Sunday, May 21, 2017

A Call to Clampdown on Ungovernable Internet Companies

nakedcapitalism |  Silicon Valley brings us the worst of two economic systems: the inefficiency of a command economy coupled with the remorselessness of laissez-faire liberalism.

One reason it’s been difficult to organize workers in the tech industry is that people have a hard time separating good intentions from results. But we have to be cold-blooded about this.

Tech companies are run by a feckless leadership accountable to no one, creating a toolkit for authoritarianism while hypnotized by science-fiction fantasy.

There are two things we have to do immediately. The first is to stop the accelerating process of tracking and surveillance before it can do any more harm to our institutions.

The danger facing us is not Orwell, but Huxley. The combo of data collection and machine learning is too good at catering to human nature, seducing us and appealing to our worst instincts. We have to put controls on it. The algorithms are amoral; to make them behave morally will require active intervention.

The second thing we need is accountability. I don’t mean that I want Mark Zuckerberg’s head on a pike, though I certainly wouldn’t throw it out of my hotel room if I found it there. I mean some mechanism for people whose lives are being brought online to have a say in that process, and an honest debate about its tradeoffs.

I’m here today because I believe the best chance to do this is in Europe. The American government is not functional right now, and the process of regulatory capture is too far gone to expect any regulations limiting the tech giants from either party. American tech workers have the power to change things, but not the desire.

Only Europe has the clout and the independence to regulate these companies. You can already point to regulatory successes, like forcing Facebook to implement hard delete on user accounts. That feature was added with a lot of grumbling, but because of the way Facebook organizes its data, they had to make it work the same for all users. So a European regulation led to a victory for privacy worldwide.

We can do this again.
Here are some specific regulations I would like to see the EU impose:
  • A strict 30 day time limit on storing behavioral data.
  • The right to opt out of data collection while continuing to use services.
  • A ban on the sale or transfer of behavioral data, including to third-party ad networks.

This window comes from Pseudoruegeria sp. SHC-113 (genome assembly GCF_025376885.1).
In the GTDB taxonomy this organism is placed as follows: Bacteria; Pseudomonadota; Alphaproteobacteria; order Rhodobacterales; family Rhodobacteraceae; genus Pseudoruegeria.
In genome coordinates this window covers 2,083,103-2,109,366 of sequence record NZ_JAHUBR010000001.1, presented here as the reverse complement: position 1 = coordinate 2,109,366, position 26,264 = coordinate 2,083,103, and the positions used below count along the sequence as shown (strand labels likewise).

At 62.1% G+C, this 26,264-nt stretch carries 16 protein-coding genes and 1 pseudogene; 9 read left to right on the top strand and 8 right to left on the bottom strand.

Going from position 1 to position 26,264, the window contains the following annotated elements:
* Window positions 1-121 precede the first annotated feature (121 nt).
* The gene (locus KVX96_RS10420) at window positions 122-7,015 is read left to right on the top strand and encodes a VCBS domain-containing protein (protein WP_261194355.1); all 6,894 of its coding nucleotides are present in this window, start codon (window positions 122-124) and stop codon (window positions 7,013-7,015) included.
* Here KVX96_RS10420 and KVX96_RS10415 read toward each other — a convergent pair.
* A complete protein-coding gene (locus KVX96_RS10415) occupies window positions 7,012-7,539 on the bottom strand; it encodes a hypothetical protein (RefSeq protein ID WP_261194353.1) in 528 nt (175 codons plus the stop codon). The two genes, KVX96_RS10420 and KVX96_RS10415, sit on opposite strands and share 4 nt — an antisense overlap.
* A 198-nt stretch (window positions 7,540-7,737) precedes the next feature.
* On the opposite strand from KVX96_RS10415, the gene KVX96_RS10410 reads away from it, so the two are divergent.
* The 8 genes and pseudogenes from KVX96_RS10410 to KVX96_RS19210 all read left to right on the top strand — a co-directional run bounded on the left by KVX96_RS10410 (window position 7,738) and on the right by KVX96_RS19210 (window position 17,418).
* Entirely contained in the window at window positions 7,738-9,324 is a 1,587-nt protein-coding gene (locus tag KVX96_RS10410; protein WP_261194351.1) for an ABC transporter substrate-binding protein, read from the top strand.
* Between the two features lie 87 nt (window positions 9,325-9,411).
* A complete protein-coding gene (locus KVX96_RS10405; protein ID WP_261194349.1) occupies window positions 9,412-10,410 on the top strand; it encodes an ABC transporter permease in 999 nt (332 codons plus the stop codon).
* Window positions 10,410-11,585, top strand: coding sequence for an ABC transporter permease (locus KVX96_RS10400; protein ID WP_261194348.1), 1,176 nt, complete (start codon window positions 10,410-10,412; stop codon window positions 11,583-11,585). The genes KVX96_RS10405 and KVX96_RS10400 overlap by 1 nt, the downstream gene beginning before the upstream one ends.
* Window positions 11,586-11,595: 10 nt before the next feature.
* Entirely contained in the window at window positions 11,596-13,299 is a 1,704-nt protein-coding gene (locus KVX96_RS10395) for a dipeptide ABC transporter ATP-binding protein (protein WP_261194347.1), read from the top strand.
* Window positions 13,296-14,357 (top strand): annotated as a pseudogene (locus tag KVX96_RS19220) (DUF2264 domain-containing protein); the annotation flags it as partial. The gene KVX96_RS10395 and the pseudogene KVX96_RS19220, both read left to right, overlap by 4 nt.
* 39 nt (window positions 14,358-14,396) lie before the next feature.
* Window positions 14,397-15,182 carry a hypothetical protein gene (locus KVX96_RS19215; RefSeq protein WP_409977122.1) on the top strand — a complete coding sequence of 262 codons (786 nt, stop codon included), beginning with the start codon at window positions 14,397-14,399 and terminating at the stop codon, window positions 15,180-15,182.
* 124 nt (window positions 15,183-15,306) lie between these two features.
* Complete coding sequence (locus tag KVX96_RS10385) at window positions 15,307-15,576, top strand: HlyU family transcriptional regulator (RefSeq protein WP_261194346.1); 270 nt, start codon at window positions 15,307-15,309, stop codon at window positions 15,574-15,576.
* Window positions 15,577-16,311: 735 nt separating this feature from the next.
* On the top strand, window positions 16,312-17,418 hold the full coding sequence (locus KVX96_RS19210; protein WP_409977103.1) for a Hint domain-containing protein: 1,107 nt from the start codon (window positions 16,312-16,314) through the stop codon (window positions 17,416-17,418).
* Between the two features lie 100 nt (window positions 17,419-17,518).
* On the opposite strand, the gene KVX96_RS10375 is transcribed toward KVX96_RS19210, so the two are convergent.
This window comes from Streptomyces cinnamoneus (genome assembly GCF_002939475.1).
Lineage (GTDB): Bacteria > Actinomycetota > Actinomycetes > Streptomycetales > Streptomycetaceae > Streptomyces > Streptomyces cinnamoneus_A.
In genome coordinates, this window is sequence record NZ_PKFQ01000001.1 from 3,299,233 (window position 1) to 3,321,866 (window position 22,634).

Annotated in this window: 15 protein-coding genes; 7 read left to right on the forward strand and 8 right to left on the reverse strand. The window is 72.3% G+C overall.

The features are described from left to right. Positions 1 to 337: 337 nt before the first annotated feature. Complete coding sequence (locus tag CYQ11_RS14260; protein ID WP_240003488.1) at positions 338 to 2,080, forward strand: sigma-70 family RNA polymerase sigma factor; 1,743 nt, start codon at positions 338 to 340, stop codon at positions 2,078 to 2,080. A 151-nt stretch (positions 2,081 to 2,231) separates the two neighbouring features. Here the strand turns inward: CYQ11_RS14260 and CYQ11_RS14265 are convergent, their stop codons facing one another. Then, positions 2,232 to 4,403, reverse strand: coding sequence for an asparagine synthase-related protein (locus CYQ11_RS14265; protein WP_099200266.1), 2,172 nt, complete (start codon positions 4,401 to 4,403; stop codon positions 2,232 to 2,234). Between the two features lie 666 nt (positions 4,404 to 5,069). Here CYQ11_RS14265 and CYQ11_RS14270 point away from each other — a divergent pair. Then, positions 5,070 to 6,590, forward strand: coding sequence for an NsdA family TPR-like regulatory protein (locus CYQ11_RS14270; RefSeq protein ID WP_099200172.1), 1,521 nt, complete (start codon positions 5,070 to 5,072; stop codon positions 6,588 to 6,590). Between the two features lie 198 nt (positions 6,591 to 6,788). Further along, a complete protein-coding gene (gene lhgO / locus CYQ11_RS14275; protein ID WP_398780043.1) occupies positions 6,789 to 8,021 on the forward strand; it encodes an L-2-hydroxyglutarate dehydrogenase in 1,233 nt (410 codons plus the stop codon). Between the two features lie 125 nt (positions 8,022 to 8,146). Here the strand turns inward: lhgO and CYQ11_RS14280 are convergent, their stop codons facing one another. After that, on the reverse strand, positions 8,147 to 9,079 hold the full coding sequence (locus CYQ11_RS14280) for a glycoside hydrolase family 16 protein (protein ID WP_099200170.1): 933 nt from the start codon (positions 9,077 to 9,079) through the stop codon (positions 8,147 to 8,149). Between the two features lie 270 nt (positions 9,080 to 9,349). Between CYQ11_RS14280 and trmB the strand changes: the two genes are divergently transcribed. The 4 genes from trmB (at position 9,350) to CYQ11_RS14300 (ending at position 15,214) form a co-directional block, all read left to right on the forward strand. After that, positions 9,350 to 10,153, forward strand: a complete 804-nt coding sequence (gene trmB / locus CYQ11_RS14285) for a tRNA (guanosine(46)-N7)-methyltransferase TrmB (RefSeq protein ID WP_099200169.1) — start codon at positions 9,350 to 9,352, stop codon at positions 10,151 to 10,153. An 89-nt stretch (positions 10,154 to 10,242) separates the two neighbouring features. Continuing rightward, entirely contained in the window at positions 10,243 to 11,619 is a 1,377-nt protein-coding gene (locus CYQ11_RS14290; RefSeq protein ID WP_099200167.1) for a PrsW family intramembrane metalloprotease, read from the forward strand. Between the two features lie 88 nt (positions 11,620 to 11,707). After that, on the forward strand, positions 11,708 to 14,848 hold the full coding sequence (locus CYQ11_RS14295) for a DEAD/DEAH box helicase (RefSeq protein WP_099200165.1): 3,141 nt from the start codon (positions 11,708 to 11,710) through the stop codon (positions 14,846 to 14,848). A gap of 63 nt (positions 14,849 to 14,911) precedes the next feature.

• A requirement that advertising be targeted strictly to content, not users.
With these rules in place, we would still have Google and Facebook, and they would still make a little bit of money. But we would gain some breathing room. These reforms would knock the legs out from underground political ad campaigns like we saw in Brexit, and in voter suppression efforts in the US election. They would give publishers relief in an advertising market that is currently siphoning all their earnings to Facebook and Google. And they would remove some of the incentive for consumer surveillance.

The other thing I hope to see in Europe is a unionized workforce at every major tech company. Unionized workers could demand features like ephemeral group messaging at Facebook, a travel mode for social media, a truly secure Android phone, or the re-imposition of the wall between Gmail and DoubleClick data. They could demand human oversight over machine learning algorithms. They could demand non-cooperation with Trump.

And I will say selfishly, if you can unionize here, it will help us unionize over there.

If nothing else, we need your help and we need you to keep the pressure on the tech companies, the Trump Administration, and your own politicians and journalists, so that the disaster that happened in the United States doesn’t repeat itself in Germany.

You have elections coming soon. Please learn from what happened to us. Please stay safe.
And please regulate, regulate, regulate this industry, while you can.